• Do you grasp the distinction here between popular consumption and apprentices? This is crucial because the heart of the message has to do as living into God’s light even in the darkest of times.

• And remember: you are apprentices – you are not casual observers or random game show applicants – you are disciples so this story is directed to you.


So please notice that Jesus says: this is what the kingdom of God is like – bridesmaids who are prepared for the groom and welcomed into the banquet feast. Three images: bridesmaids waiting with lanterns, lanterns prepared to shed light for as long a wait as is necessary, a bridegroom who welcomes the prepared into the banquet. “This” says the Master “is what the kingdom of God is like.”

• You know, when we talk about God’s grace – a blessing that is always free and offered as a gift – we sometimes sound like there is nothing required of us, right?

• And that just isn’t completely right: for while we can never earn or purchase God’s loving presence and forgiveness, we can get ready for it – and I think that is what Jesus is trying to tell us as apprentices.

Get yourselves ready: you are bridesmaids invited to the feast so act like it! Don’t waste your time complaining and carping about the darkness: darkness is a fact of life. It happens to everyone – we all have pain and fear and disappointments in our lives – so there is nothing special about the darkness. And everybody has to wait, too. So make the best use of the waiting and the darkness – don’t waste them – learn from them. Let the hard times help you get ready for the feast so that you can share the light when called to stand and deliver. Because when you least expect it: the bridegroom will show up.

In other words, there are some things we can do to ready our hearts for God’s grace and this, too, is what it means to be a saint in our generation. Specifically, we are to learn from the darkness and waiting about being vigilant – and THAT is so totally counter-cultural that it blows our minds.

Last week, I was down for a day with the stomach flu – a nasty old pain that everybody gets from time to time – and I found myself reading some of Eugene Peterson’s theological reflections about the Holy Trinity. Ok, I’m a church geek – I like to read theology from time to time – along with poetry, mysteries and literature. Anyhow one of his insights really grabbed me when he said that most Americans have exchanged the traditional Holy Trinity – Father, Son and Holy Spirit – for a contemporary reworking called the New Trinity of MY needs, MY wants and MY feelings. Think about it:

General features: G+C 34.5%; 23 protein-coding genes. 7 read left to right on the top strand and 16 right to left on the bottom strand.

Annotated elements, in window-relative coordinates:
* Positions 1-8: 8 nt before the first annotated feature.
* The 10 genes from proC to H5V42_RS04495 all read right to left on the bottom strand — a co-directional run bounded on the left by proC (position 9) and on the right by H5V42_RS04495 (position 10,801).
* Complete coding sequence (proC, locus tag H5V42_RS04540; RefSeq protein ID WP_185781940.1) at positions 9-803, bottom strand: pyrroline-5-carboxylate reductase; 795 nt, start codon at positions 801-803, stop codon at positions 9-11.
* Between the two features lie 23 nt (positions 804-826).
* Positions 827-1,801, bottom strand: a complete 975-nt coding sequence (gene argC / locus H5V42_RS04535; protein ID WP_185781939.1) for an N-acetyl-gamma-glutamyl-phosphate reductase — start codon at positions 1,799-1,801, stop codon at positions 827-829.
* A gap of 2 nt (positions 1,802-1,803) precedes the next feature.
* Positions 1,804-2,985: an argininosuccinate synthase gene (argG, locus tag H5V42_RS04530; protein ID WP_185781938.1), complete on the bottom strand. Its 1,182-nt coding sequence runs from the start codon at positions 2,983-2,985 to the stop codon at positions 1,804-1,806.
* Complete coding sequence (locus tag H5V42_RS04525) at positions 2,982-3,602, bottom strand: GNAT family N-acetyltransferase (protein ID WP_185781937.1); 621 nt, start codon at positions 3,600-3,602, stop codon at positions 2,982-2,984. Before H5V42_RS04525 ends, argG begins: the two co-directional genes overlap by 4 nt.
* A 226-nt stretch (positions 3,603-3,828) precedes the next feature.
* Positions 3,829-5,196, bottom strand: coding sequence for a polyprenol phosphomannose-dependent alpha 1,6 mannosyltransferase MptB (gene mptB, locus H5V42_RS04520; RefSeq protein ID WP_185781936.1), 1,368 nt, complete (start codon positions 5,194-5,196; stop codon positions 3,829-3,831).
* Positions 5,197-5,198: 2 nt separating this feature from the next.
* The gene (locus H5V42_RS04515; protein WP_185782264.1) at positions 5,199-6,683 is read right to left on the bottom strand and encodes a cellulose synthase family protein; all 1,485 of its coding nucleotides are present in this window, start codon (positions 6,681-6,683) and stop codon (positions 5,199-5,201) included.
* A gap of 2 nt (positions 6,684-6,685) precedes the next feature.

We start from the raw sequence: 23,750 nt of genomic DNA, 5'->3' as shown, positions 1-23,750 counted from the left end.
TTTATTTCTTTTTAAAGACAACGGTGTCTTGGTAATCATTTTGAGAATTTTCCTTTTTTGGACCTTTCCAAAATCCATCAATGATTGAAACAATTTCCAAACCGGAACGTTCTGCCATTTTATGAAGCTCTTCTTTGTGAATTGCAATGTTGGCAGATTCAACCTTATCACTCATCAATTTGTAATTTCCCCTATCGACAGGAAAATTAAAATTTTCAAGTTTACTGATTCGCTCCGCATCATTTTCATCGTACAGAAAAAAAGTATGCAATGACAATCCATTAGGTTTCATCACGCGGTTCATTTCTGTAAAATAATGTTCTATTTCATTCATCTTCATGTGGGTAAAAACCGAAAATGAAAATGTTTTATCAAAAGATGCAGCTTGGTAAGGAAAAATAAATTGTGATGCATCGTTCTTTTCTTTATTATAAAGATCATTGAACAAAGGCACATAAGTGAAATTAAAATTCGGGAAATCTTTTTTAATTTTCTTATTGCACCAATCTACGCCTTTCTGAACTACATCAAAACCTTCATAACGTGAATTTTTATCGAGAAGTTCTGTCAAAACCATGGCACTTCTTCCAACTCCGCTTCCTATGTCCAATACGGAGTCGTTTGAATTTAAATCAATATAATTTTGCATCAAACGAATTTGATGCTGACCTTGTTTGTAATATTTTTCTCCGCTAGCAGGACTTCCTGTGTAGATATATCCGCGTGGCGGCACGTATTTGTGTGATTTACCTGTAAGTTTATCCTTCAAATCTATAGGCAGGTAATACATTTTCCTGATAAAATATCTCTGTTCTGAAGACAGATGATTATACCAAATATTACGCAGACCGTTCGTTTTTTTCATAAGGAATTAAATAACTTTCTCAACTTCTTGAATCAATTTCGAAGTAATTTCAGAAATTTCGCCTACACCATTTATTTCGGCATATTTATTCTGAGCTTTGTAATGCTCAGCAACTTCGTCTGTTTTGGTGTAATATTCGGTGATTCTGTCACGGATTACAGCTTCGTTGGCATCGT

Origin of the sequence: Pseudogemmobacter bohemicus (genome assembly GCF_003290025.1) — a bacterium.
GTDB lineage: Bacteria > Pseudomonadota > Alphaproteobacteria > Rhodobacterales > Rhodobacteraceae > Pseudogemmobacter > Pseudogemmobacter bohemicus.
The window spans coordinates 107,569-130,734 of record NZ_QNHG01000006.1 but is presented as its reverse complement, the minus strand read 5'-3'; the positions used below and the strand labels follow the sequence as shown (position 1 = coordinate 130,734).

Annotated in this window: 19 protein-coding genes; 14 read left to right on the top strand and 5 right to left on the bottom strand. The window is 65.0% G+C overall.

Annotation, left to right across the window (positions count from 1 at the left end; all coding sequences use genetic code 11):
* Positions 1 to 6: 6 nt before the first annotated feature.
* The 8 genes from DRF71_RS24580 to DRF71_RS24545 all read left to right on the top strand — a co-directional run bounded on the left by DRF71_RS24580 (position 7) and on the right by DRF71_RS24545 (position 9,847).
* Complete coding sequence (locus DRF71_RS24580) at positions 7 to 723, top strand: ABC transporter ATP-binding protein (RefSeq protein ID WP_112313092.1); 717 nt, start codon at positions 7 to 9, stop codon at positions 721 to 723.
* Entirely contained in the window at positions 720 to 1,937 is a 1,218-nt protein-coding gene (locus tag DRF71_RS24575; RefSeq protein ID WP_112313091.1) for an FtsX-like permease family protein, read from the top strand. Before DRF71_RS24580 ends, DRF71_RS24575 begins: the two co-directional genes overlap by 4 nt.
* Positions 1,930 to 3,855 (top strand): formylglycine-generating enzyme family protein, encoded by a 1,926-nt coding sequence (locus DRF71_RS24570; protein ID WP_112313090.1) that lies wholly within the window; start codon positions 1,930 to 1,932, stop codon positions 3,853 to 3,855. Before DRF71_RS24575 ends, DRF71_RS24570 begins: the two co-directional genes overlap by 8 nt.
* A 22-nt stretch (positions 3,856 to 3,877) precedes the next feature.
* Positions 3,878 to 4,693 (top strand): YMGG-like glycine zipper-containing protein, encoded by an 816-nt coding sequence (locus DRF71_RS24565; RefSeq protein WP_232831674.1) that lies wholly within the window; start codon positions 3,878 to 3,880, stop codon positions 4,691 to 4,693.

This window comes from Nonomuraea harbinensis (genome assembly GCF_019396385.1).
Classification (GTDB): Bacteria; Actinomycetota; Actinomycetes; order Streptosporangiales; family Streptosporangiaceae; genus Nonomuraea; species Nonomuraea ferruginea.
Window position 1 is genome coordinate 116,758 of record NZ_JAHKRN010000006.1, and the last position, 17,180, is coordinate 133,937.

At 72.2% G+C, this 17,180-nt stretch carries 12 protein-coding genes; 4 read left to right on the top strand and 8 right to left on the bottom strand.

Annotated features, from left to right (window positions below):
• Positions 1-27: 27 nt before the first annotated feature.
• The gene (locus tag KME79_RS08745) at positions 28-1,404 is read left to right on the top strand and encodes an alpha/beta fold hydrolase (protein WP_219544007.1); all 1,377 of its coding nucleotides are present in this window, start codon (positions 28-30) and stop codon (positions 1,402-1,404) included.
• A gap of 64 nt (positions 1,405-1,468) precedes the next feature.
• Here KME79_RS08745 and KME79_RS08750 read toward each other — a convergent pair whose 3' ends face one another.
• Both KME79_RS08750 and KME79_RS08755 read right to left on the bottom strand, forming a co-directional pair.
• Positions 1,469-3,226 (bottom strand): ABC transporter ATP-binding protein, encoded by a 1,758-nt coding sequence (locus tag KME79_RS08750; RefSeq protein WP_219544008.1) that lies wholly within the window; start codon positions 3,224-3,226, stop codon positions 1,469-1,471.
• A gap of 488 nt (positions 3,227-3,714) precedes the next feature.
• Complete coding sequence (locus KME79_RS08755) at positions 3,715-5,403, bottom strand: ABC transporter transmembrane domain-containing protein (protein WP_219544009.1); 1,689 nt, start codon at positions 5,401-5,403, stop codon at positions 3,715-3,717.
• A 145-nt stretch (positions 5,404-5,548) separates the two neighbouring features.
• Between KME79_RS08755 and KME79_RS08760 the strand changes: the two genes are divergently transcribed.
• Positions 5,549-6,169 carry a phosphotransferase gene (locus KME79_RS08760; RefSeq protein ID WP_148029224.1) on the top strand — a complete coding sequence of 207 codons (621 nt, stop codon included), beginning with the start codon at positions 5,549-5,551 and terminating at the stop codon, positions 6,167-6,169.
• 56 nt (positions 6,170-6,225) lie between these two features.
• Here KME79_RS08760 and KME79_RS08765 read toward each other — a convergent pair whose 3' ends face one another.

We live in an age in which we have all been trained from the cradle to choose for ourselves what is best for us. We have a few years of apprenticeship at this before we are sent out on our own, but the training begins early. By the time we can hold a spoon we choose between half a dozen cereals for breakfast, ranging from Cheerios to Corn Flakes. Our tastes, inclinations, and appetites are consulted endlessly. And we become obsessed with my needs, my wants and my feelings. (Peterson)

We don’t know how to wait – we are angry and frustrated and terrified of the darkness that surrounds us – and all too often we exchange the truth and power of the Holy Trinity for the New Trinity of my needs, my wants and my feelings. And in this we are not unlike Christ’s first disciples.

When Matthew first shared this story from Jesus with his friends they were also surrounded by darkness: Christ had been crucified – and raised from the dead – but now they were waiting for him to return in glory – in light – but all they saw was the darkness. Sixty years had come and gone since Jesus first told them this parable – that’s a LOT of waiting.

So here’s what they did: they kept telling themselves this story over and over again – encouraging and challenging one another – to be vigilant and learn from the darkness. To use waiting as a school to practice patience and mercy and hope because Jesus promised them that when they least expected it, he would show up with a feast again.

And I think that is the third way of living as saints in our generation: trusting that God’s light is greater than our darkness. Do you know what William Sloane Coffin of Riverside Church in NYC used to say at the end of worship? “Go out there into the world,” he would tell the people, “and give them… heaven! There is already too much hell – so go out and give them heaven and all its light!”

• Go out there and sing the Lord’s song like the prophet Amos – and point to the light.

• Wake yourselves up from the stupor of greed and fear that you might be ready for the banquet when the bridegroom appears.

• Be vigilant – be prepared – and make a habit of nourishing and sharing the light.

Ours is a revolutionary and counter-cultural faith that we have been asked by Christ to nourish within and among us: for that is what saints of the Lord do in this and every generation. So, let those who have ears to hear: hear the good news for today.